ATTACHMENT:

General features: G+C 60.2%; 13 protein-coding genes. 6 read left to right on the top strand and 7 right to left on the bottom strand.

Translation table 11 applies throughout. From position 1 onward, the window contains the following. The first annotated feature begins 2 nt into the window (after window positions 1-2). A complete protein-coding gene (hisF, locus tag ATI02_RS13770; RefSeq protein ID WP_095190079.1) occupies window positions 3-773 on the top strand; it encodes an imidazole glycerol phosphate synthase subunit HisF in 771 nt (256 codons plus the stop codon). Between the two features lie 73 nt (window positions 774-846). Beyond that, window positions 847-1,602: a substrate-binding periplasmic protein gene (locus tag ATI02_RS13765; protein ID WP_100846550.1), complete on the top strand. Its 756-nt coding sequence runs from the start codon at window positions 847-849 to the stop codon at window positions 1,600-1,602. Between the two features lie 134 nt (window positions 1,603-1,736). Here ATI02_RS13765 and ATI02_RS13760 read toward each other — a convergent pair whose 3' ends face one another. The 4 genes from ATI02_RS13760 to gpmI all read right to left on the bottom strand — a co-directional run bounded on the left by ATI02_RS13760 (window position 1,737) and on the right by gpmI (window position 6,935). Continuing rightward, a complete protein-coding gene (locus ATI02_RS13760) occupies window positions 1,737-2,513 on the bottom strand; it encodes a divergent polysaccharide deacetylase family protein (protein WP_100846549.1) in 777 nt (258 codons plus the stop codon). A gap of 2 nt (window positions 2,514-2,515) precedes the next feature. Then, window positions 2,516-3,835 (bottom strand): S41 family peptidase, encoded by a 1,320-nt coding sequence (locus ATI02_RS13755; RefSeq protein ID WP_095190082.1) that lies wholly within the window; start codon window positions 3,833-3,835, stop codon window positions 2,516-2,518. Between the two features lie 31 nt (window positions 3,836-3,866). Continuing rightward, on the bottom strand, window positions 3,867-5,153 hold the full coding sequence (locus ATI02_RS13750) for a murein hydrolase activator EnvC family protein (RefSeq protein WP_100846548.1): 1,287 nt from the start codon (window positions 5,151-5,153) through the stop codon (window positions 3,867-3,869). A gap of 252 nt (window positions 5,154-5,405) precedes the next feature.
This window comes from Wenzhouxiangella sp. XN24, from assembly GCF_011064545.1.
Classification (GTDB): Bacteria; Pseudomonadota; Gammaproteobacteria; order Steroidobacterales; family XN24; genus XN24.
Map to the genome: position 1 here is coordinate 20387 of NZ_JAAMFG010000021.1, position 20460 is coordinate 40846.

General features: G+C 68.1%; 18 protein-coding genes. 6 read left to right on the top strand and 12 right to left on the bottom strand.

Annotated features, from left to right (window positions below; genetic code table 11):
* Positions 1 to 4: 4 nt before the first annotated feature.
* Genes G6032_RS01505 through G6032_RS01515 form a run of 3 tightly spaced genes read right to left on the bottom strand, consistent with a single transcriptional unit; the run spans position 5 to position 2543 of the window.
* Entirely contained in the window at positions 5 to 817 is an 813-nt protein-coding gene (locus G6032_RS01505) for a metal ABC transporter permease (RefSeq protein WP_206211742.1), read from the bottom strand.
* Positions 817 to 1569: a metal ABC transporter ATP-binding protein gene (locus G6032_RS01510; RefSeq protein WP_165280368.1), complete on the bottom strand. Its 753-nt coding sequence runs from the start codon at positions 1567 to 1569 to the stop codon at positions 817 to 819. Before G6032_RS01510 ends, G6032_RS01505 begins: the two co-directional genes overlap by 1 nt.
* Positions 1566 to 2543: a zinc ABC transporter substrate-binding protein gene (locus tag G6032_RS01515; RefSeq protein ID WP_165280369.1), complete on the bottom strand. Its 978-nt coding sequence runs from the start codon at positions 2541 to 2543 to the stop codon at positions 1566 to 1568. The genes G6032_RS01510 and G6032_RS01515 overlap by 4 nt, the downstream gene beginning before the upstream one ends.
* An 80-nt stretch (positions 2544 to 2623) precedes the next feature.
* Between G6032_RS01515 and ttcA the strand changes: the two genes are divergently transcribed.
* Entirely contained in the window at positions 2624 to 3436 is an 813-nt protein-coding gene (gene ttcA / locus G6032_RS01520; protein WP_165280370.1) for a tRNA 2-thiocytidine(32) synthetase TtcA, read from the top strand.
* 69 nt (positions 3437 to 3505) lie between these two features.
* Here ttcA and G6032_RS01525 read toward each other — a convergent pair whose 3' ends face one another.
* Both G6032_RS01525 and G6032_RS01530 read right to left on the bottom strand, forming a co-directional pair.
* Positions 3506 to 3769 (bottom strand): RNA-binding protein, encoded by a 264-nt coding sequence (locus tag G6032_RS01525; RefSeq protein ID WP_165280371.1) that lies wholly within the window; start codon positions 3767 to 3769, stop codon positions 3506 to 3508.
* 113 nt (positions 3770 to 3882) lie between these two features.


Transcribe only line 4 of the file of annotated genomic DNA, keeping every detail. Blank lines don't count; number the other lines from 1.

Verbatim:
Classification (GTDB): Bacteria; Pseudomonadota; Gammaproteobacteria; order Steroidobacterales; family XN24; genus XN24.